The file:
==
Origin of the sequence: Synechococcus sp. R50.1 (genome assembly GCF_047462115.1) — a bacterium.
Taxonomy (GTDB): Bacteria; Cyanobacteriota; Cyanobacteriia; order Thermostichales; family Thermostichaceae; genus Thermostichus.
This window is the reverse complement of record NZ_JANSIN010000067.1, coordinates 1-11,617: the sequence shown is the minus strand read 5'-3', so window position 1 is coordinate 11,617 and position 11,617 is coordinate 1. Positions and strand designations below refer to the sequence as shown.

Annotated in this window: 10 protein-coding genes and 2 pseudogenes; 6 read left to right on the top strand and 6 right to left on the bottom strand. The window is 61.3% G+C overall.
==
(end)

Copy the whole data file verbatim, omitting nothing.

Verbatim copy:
Origin of the sequence: Synechococcus sp. R50.1 (genome assembly GCF_047462115.1) — a bacterium.
Taxonomy (GTDB): Bacteria; Cyanobacteriota; Cyanobacteriia; order Thermostichales; family Thermostichaceae; genus Thermostichus.
This window is the reverse complement of record NZ_JANSIN010000067.1, coordinates 1-11,617: the sequence shown is the minus strand read 5'-3', so window position 1 is coordinate 11,617 and position 11,617 is coordinate 1. Positions and strand designations below refer to the sequence as shown.

Annotated in this window: 10 protein-coding genes and 2 pseudogenes; 6 read left to right on the top strand and 6 right to left on the bottom strand. The window is 61.3% G+C overall.